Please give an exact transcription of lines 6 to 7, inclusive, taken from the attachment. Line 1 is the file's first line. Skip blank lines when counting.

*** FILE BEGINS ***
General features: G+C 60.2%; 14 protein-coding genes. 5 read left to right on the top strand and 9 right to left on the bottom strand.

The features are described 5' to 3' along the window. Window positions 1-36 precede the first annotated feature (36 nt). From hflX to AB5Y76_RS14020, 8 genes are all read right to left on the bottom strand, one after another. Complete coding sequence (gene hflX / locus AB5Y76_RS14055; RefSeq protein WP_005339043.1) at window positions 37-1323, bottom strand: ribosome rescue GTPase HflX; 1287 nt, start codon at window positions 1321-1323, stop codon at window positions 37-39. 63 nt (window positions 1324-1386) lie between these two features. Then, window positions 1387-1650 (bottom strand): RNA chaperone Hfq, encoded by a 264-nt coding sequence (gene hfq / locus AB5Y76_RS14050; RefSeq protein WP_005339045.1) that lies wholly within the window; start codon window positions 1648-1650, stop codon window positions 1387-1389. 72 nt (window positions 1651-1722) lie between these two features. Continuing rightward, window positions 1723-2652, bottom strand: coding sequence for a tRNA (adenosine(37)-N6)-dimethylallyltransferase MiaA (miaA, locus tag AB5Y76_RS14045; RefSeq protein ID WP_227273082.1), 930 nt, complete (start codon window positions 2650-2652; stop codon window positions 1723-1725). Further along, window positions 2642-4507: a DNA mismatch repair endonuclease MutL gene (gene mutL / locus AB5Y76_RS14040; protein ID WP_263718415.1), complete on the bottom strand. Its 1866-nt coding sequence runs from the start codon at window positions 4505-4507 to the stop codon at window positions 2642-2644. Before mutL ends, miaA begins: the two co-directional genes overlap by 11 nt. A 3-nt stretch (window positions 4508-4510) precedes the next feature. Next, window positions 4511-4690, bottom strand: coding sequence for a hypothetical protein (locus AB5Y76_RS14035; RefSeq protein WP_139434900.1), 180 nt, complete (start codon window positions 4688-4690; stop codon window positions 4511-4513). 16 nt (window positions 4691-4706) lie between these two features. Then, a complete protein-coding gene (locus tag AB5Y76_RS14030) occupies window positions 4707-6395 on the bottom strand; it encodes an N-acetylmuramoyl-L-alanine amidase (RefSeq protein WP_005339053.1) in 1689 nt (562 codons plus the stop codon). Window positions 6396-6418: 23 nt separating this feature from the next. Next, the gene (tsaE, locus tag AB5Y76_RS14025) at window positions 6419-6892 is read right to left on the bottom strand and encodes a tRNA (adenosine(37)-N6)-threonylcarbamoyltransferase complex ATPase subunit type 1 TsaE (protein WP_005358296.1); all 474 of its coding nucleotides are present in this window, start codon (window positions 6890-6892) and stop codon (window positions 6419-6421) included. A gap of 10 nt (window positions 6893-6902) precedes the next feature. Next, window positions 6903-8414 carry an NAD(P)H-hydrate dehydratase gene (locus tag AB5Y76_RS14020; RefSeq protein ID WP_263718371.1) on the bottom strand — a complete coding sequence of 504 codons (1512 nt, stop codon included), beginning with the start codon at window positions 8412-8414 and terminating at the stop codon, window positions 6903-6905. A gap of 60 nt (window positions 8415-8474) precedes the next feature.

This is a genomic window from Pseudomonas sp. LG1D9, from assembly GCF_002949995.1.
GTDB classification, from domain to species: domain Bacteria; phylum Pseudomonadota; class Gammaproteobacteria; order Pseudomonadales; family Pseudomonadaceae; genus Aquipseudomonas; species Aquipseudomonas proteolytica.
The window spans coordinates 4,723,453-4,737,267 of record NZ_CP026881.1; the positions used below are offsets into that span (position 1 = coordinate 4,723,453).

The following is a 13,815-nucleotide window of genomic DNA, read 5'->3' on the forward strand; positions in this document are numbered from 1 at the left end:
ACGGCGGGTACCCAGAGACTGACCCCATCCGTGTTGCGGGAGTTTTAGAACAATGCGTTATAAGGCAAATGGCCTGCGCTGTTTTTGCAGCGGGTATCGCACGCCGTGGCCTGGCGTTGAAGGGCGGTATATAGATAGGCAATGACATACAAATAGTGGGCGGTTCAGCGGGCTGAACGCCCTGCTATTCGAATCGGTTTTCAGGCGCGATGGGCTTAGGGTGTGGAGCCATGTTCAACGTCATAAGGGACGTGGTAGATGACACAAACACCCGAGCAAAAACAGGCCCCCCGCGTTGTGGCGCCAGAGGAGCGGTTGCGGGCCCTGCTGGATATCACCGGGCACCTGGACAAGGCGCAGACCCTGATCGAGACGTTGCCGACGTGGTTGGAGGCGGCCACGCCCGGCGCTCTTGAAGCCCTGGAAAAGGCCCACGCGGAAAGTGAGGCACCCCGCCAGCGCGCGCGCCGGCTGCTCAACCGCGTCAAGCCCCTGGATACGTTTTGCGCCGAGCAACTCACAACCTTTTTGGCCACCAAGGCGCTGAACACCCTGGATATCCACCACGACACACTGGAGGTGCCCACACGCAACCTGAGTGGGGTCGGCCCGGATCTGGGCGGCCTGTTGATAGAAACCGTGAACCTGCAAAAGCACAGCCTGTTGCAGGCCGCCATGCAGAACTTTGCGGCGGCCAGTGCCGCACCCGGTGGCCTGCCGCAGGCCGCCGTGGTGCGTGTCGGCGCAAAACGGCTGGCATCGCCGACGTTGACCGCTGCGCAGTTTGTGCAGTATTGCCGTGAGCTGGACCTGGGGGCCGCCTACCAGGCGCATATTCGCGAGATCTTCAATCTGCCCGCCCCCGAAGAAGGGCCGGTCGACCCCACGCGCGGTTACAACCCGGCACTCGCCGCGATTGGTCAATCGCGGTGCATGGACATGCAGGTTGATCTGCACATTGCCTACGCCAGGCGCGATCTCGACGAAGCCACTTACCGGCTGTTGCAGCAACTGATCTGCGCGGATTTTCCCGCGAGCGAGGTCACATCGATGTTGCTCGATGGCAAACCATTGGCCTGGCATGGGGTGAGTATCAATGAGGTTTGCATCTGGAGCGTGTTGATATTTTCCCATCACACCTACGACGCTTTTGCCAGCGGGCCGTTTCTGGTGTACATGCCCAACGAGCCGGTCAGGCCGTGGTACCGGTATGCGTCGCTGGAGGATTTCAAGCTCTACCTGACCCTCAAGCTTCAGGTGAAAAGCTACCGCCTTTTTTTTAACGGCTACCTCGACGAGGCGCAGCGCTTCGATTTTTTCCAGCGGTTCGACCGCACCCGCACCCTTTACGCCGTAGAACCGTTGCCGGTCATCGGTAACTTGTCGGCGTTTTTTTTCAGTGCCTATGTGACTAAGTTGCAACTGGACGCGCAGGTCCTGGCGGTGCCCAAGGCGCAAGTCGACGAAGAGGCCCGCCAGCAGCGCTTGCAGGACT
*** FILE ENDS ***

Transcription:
The following is a 13,815-nucleotide window of genomic DNA, read 5'->3' on the forward strand; positions in this document are numbered from 1 at the left end:
ACGGCGGGTACCCAGAGACTGACCCCATCCGTGTTGCGGGAGTTTTAGAACAATGCGTTATAAGGCAAATGGCCTGCGCTGTTTTTGCAGCGGGTATCGCACGCCGTGGCCTGGCGTTGAAGGGCGGTATATAGATAGGCAATGACATACAAATAGTGGGCGGTTCAGCGGGCTGAACGCCCTGCTATTCGAATCGGTTTTCAGGCGCGATGGGCTTAGGGTGTGGAGCCATGTTCAACGTCATAAGGGACGTGGTAGATGACACAAACACCCGAGCAAAAACAGGCCCCCCGCGTTGTGGCGCCAGAGGAGCGGTTGCGGGCCCTGCTGGATATCACCGGGCACCTGGACAAGGCGCAGACCCTGATCGAGACGTTGCCGACGTGGTTGGAGGCGGCCACGCCCGGCGCTCTTGAAGCCCTGGAAAAGGCCCACGCGGAAAGTGAGGCACCCCGCCAGCGCGCGCGCCGGCTGCTCAACCGCGTCAAGCCCCTGGATACGTTTTGCGCCGAGCAACTCACAACCTTTTTGGCCACCAAGGCGCTGAACACCCTGGATATCCACCACGACACACTGGAGGTGCCCACACGCAACCTGAGTGGGGTCGGCCCGGATCTGGGCGGCCTGTTGATAGAAACCGTGAACCTGCAAAAGCACAGCCTGTTGCAGGCCGCCATGCAGAACTTTGCGGCGGCCAGTGCCGCACCCGGTGGCCTGCCGCAGGCCGCCGTGGTGCGTGTCGGCGCAAAACGGCTGGCATCGCCGACGTTGACCGCTGCGCAGTTTGTGCAGTATTGCCGTGAGCTGGACCTGGGGGCCGCCTACCAGGCGCATATTCGCGAGATCTTCAATCTGCCCGCCCCCGAAGAAGGGCCGGTCGACCCCACGCGCGGTTACAACCCGGCACTCGCCGCGATTGGTCAATCGCGGTGCATGGACATGCAGGTTGATCTGCACATTGCCTACGCCAGGCGCGATCTCGACGAAGCCACTTACCGGCTGTTGCAGCAACTGATCTGCGCGGATTTTCCCGCGAGCGAGGTCACATCGATGTTGCTCGATGGCAAACCATTGGCCTGGCATGGGGTGAGTATCAATGAGGTTTGCATCTGGAGCGTGTTGATATTTTCCCATCACACCTACGACGCTTTTGCCAGCGGGCCGTTTCTGGTGTACATGCCCAACGAGCCGGTCAGGCCGTGGTACCGGTATGCGTCGCTGGAGGATTTCAAGCTCTACCTGACCCTCAAGCTTCAGGTGAAAAGCTACCGCCTTTTTTTTAACGGCTACCTCGACGAGGCGCAGCGCTTCGATTTTTTCCAGCGGTTCGACCGCACCCGCACCCTTTACGCCGTAGAACCGTTGCCGGTCATCGGTAACTTGTCGGCGTTTTTTTTCAGTGCCTATGTGACTAAGTTGCAACTGGACGCGCAGGTCCTGGCGGTGCCCAAGGCGCAAGTCGACGAAGAGGCCCGCCAGCAGCGCTTGCAGGACT